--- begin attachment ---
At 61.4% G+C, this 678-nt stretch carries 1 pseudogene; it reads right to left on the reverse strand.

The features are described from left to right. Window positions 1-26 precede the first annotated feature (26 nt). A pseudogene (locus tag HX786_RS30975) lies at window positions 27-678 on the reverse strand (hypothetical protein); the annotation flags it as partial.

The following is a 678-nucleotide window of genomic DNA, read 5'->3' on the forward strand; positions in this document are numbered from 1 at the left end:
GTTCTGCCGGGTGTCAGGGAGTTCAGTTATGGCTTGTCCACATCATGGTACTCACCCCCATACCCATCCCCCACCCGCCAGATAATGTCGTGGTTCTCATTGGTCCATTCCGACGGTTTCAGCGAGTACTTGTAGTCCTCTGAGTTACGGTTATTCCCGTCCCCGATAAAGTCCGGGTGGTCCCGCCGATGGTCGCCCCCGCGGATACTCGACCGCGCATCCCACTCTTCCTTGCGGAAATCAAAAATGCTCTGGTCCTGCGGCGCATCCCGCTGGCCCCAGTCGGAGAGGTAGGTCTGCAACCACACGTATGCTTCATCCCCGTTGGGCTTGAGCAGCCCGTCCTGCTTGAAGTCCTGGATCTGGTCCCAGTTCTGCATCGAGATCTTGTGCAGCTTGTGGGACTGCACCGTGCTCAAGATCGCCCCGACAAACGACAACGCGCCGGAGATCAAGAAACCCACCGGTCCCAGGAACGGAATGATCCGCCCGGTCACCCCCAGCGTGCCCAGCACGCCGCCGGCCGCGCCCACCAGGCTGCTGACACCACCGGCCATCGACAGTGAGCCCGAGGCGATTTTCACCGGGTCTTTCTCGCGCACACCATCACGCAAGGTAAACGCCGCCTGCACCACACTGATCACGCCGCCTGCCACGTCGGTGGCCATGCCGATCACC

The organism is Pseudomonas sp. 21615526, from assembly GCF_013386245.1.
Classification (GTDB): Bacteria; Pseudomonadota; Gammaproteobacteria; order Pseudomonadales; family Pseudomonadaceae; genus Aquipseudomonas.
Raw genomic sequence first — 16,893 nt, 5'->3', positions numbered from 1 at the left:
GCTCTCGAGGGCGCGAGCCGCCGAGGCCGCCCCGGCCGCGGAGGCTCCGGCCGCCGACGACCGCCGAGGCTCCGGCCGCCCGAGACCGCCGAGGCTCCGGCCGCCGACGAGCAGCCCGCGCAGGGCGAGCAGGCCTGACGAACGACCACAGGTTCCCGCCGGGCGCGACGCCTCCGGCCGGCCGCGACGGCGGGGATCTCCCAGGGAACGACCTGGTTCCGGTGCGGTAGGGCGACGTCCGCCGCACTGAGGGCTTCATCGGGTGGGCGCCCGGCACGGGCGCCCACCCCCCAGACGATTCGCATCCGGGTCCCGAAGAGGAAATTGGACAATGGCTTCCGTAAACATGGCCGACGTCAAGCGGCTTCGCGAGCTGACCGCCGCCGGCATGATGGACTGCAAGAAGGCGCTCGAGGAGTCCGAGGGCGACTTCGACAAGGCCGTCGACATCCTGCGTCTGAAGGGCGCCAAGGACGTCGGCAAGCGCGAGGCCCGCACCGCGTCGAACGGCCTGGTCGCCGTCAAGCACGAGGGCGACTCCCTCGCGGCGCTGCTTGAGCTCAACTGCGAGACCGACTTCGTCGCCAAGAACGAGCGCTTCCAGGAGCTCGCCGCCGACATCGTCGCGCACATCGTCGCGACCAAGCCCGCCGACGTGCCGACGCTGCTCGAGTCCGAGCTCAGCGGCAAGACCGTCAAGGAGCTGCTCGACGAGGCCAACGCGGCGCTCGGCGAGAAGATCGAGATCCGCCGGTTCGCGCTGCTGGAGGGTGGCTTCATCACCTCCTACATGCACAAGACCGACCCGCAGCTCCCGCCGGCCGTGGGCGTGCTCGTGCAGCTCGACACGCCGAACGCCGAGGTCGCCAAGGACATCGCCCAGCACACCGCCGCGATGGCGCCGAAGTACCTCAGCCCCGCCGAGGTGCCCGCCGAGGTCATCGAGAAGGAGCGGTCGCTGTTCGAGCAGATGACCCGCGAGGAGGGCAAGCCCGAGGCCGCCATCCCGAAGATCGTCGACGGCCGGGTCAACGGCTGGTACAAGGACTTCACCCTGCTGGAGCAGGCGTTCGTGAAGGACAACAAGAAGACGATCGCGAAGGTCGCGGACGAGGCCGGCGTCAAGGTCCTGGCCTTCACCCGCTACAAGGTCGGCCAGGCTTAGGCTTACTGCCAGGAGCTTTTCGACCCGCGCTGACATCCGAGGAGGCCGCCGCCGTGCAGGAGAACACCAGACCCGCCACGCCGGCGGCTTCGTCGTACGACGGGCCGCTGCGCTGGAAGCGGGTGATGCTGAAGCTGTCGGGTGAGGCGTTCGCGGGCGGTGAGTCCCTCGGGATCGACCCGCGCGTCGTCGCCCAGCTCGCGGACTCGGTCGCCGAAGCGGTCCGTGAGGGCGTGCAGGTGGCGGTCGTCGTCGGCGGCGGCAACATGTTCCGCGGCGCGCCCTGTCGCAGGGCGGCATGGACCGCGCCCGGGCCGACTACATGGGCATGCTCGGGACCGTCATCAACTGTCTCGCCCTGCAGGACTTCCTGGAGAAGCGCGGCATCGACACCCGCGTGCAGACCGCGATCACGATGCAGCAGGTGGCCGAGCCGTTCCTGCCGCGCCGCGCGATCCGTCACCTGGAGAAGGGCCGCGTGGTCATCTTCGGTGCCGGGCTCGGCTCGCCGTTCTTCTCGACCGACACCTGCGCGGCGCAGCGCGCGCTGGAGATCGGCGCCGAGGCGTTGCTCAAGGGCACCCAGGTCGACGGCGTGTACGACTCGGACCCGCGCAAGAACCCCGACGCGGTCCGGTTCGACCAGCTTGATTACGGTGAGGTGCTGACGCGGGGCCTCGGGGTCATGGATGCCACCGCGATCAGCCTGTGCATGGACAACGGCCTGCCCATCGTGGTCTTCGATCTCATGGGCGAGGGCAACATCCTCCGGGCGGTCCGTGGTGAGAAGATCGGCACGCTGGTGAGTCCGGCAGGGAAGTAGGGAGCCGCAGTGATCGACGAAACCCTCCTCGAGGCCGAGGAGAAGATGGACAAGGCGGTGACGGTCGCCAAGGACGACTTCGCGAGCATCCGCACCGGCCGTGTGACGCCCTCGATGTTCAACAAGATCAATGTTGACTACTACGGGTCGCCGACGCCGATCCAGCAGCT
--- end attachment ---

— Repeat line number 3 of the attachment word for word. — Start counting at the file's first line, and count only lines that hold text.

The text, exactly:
The following is a 678-nucleotide window of genomic DNA, read 5'->3' on the forward strand; positions in this document are numbered from 1 at the left end: